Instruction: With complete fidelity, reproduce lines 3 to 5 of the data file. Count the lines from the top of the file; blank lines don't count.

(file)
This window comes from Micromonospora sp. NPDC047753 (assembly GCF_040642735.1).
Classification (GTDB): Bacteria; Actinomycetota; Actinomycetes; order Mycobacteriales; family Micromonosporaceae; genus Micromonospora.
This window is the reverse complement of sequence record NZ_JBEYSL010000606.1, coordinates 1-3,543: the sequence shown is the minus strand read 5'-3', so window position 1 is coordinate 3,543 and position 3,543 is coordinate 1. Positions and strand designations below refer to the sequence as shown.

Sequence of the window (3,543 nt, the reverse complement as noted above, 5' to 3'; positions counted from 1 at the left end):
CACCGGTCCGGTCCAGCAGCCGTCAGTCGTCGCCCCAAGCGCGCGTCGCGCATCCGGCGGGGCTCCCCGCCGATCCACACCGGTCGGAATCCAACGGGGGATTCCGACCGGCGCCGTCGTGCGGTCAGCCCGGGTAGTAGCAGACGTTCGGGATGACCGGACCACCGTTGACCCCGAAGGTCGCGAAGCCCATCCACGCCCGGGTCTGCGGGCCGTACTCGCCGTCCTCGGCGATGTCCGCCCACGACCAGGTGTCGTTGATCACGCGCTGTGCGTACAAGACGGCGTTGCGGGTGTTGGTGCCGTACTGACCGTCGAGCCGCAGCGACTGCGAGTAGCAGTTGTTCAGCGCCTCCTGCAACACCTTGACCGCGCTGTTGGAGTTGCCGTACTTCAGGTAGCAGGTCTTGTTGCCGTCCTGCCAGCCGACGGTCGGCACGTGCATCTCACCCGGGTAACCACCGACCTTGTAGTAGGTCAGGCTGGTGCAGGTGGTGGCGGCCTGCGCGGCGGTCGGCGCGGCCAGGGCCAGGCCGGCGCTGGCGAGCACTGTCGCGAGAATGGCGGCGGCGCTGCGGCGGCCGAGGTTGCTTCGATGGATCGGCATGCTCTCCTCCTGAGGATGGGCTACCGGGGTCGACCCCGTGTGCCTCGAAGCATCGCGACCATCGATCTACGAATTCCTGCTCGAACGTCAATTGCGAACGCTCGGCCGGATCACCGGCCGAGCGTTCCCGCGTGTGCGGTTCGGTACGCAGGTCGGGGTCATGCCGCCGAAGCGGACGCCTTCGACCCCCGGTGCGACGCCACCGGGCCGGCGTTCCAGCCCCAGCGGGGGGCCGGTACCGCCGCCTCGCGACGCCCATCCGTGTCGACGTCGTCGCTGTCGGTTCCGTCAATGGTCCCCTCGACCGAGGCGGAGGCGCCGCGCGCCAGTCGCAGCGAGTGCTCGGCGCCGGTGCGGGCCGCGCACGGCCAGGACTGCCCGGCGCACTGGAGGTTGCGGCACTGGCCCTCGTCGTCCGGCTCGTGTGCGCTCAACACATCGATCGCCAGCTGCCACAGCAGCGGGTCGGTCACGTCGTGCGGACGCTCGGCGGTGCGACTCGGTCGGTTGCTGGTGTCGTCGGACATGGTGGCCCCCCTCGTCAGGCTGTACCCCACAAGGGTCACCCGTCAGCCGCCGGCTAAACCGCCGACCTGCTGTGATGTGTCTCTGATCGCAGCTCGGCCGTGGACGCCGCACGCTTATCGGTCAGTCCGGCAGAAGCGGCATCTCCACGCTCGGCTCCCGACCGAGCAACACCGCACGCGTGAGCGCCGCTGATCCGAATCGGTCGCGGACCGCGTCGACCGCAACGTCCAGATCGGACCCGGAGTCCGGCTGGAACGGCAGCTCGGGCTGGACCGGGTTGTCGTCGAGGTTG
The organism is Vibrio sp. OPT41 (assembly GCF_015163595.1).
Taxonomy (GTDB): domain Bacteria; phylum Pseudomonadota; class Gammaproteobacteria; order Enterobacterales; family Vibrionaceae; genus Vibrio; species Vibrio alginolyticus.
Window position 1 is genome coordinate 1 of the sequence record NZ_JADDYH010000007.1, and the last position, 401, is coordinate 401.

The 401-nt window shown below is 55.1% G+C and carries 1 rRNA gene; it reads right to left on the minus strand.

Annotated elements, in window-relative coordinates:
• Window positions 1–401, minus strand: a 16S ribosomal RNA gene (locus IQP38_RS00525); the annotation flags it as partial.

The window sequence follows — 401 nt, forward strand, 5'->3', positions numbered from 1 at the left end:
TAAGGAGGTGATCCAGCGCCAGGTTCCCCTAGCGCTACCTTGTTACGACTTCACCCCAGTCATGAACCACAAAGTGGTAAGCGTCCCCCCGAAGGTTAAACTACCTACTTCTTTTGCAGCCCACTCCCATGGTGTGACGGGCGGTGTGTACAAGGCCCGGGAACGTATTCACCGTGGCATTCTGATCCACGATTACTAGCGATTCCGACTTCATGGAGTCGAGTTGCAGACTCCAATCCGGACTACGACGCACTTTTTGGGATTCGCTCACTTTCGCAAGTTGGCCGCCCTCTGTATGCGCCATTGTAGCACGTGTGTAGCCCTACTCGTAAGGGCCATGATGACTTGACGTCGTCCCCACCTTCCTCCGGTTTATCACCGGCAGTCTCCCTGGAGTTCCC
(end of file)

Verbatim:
This window is the reverse complement of sequence record NZ_JBEYSL010000606.1, coordinates 1-3,543: the sequence shown is the minus strand read 5'-3', so window position 1 is coordinate 3,543 and position 3,543 is coordinate 1. Positions and strand designations below refer to the sequence as shown.

Sequence of the window (3,543 nt, the reverse complement as noted above, 5' to 3'; positions counted from 1 at the left end):
CACCGGTCCGGTCCAGCAGCCGTCAGTCGTCGCCCCAAGCGCGCGTCGCGCATCCGGCGGGGCTCCCCGCCGATCCACACCGGTCGGAATCCAACGGGGGATTCCGACCGGCGCCGTCGTGCGGTCAGCCCGGGTAGTAGCAGACGTTCGGGATGACCGGACCACCGTTGACCCCGAAGGTCGCGAAGCCCATCCACGCCCGGGTCTGCGGGCCGTACTCGCCGTCCTCGGCGATGTCCGCCCACGACCAGGTGTCGTTGATCACGCGCTGTGCGTACAAGACGGCGTTGCGGGTGTTGGTGCCGTACTGACCGTCGAGCCGCAGCGACTGCGAGTAGCAGTTGTTCAGCGCCTCCTGCAACACCTTGACCGCGCTGTTGGAGTTGCCGTACTTCAGGTAGCAGGTCTTGTTGCCGTCCTGCCAGCCGACGGTCGGCACGTGCATCTCACCCGGGTAACCACCGACCTTGTAGTAGGTCAGGCTGGTGCAGGTGGTGGCGGCCTGCGCGGCGGTCGGCGCGGCCAGGGCCAGGCCGGCGCTGGCGAGCACTGTCGCGAGAATGGCGGCGGCGCTGCGGCGGCCGAGGTTGCTTCGATGGATCGGCATGCTCTCCTCCTGAGGATGGGCTACCGGGGTCGACCCCGTGTGCCTCGAAGCATCGCGACCATCGATCTACGAATTCCTGCTCGAACGTCAATTGCGAACGCTCGGCCGGATCACCGGCCGAGCGTTCCCGCGTGTGCGGTTCGGTACGCAGGTCGGGGTCATGCCGCCGAAGCGGACGCCTTCGACCCCCGGTGCGACGCCACCGGGCCGGCGTTCCAGCCCCAGCGGGGGGCCGGTACCGCCGCCTCGCGACGCCCATCCGTGTCGACGTCGTCGCTGTCGGTTCCGTCAATGGTCCCCTCGACCGAGGCGGAGGCGCCGCGCGCCAGTCGCAGCGAGTGCTCGGCGCCGGTGCGGGCCGCGCACGGCCAGGACTGCCCGGCGCACTGGAGGTTGCGGCACTGGCCCTCGTCGTCCGGCTCGTGTGCGCTCAACACATCGATCGCCAGCTGCCACAGCAGCGGGTCGGTCACGTCGTGCGGACGCTCGGCGGTGCGACTCGGTCGGTTGCTGGTGTCGTCGGACATGGTGGCCCCCCTCGTCAGGCTGTACCCCACAAGGGTCACCCGTCAGCCGCCGGCTAAACCGCCGACCTGCTGTGATGTGTCTCTGATCGCAGCTCGGCCGTGGACGCCGCACGCTTATCGGTCAGTCCGGCAGAAGCGGCATCTCCACGCTCGGCTCCCGACCGAGCAACACCGCACGCGTGAGCGCCGCTGATCCGAATCGGTCGCGGACCGCGTCGACCGCAACGTCCAGATCGGACCCGGAGTCCGGCTGGAACGGCAGCTCGGGCTGGACCGGGTTGTCGTCGAGGTTG